Friday, September 11, 2009

Day One Hundred Eight-eight, 090904 - Badger, MN

Day One Hundred Eighty-eight, Date Friday, September 4, 2009
Time in Saddle: 3:37
Distance for the Day: 33.54 miles From Warroad To Badger, MN
Accumulated Trip Distance: 9320.5 miles
Altitudes: Starting/Ending 843’/850’, Highest: 881’ Accumulated: 135’
Speeds: Avg: 9.2 mph, Max: 17.8 mph
Weather: 48°
Expenditures: $6

Woke and got up at 6:08am, and was ready to roll by 6:52am. An orange ball sunrise was at 6:45am on this totally clear, but hazy and inverted day. There were some mosquitoes and slugs, but they posed no real problem, and I was ready to roll by 6:52am. I stopped at a mini mart at 7:40am and got a breakfast of choco milk, Danish, and banana nut muffin ($6). I finished by 8am, and continued on towards the next largish town: Roseau.

Today, I thought I’d do something different, so I started doing some stomach muscle exercises while riding. I’m as skinny as a rock star, now, and thought I should also have the washboard abs that go with that physique. I arrived in Roseau at approx 10am and found their local library. They had such a nice, large, and lightly used bathroom, that I took a sponge bath and changed my clothes (first change since Rochester, NY!) before going out to use their free wi-fi. I still needed to finish figuring out what route I can use to get from Washington back to San Francisco – it looks like there *is* a cycleable coastal route, even though my mapping program doesn’t think there so. However, it also looks like it will be at least as hilly as the coast from San Francisco to Santa Barbara (ugh!) I may try to go through central Oregon for a while to try to lessen all that hill work, but we’ll see.

I spent the day (from 10am to 4:45pm) at the library in Roseau, writing, processing photos, and posting my blogs. Whew! These things really take it out of me, let me tell you. I get kind of hyper-tense if I don’t finish early, and think I might run out of time. But, I did finish, though I still haven’t brought Google Maps up to date – I’m afraid I’m letting that slide a bit. Hopefully, I’ll be able to catch that up someday, but I’m getting *very* concerned about the time I have left, and the amount of distances over mountainous and hilly regions. I’m not sure I’ll make my end-of-October goal. I *am* determined to finish the entire route, though – whatever it takes.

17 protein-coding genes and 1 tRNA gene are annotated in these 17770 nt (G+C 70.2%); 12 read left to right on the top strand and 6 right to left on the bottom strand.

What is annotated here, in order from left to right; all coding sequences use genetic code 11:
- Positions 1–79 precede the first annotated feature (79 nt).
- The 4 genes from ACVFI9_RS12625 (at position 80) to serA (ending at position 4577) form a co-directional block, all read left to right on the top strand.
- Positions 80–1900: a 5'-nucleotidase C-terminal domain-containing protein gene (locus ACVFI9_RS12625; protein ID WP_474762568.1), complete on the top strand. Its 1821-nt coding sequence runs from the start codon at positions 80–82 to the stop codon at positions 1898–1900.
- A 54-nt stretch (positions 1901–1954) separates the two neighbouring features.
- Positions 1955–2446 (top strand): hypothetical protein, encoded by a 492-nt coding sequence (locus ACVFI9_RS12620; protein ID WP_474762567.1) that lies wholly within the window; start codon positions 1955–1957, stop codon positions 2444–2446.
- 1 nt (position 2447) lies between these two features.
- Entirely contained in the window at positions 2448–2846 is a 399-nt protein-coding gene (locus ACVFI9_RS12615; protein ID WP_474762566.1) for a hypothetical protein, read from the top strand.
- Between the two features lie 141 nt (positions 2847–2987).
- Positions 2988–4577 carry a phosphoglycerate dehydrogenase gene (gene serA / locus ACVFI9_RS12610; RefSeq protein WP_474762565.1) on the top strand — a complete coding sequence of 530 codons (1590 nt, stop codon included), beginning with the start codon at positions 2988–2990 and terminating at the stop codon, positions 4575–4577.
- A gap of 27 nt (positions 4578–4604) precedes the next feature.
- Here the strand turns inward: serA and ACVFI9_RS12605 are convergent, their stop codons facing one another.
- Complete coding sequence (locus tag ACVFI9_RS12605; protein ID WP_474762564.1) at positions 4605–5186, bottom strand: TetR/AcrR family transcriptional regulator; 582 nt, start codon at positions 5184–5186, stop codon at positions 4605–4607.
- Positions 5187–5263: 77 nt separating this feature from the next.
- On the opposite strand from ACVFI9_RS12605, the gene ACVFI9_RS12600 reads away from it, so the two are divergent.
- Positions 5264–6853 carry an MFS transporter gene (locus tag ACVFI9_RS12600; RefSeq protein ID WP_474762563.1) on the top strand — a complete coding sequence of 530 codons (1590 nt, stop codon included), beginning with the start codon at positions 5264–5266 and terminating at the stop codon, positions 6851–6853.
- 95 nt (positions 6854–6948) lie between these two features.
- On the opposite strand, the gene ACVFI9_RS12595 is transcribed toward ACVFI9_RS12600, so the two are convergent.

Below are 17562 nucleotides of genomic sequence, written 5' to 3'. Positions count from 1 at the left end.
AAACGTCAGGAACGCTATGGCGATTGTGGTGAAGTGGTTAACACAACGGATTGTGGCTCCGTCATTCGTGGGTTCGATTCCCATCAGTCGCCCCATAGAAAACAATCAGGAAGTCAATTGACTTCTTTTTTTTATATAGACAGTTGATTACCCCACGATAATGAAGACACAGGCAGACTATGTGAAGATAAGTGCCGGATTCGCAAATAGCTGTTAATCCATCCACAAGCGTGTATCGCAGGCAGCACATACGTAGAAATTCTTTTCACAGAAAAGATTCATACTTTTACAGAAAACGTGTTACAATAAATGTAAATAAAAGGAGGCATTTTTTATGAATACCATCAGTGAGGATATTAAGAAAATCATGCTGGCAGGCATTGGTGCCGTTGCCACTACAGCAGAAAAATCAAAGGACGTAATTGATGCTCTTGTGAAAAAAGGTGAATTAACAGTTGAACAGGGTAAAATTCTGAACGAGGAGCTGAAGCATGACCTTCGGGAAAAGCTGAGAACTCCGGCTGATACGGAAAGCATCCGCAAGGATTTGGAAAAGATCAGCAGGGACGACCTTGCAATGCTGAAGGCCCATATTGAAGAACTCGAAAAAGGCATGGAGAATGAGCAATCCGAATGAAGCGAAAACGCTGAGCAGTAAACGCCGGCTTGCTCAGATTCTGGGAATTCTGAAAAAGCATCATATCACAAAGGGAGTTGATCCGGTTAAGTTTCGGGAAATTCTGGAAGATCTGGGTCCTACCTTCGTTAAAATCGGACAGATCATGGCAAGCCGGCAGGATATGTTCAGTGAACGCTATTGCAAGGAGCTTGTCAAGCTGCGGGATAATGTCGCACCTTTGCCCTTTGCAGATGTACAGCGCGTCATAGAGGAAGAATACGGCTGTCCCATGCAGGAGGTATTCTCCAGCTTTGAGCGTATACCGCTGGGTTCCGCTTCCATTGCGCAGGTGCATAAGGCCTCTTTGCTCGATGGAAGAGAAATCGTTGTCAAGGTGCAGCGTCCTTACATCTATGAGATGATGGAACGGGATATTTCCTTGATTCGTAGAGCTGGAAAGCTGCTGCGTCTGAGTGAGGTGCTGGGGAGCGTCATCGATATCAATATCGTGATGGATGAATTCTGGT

I made it from Roseau to Badger by evening, and started to poke around for a likely stealth camp. I saw a sign for a campground, and thought it might be a free one, so I went to investigate it. I found it, but it was pay-for on an honor-based system. I might have been able to get away with not paying, but I didn’t want to sully my honor, so went just a few dozen more yards up the road, across some railroad tracks, and found a grain loading station next to the tracks that seemed to be relatively unused, that also had a large concrete paved area in back of it (N48 46.967’ W96 1.086’). It seemed okay; there was a high school football game going on close enough for me to hear the announcer, cheerleaders, and crowds, but it wasn’t too bad. A guy walking his dogs passed by just after sunset and saw me setting up my tent. I called out and asked him if trains usually came through at night around here. He said it happened very rarely. Fine. I finished setting up my tent, and hopped inside with my book, trailmix, and Gatorade. It was actually almost warm, and it eventually got dark enough that I had to use my flashlight to continue reading. Pretty soon, I noticed a flashlight playing over my tent, so I called out, ‘hello,’ to which a guy said, ‘whatcha doing?’ I popped my head out and explained my story to the nice police man while he called in my ID. He was cool, and seemed particularly sympathetic when I told him I was laid off – he said a high percentage of the folks around this area were also, now, unemployed, due to some of the larger employers in the area (Polaris and Marvin) laying off a lot of people. After verifying my identity and clean record, he said, “have a nice night,” and left. I’m guessing the weenie walking the dogs ratted me out. Like I was going to do any damage setting up a tent next to a practically abandoned building in this tiny little town. Weenie. I read a bit more, and then put in my earplugs to block out the football game, and went to sleep. No trains came by that night, though the wind picked up at about 1am. Gusts would semi-wake me, but the good news was, it kept everything dry, even my tent fly. The light from the almost full Moon lit up my tent all night, and was low in the west when I got up in the morning.

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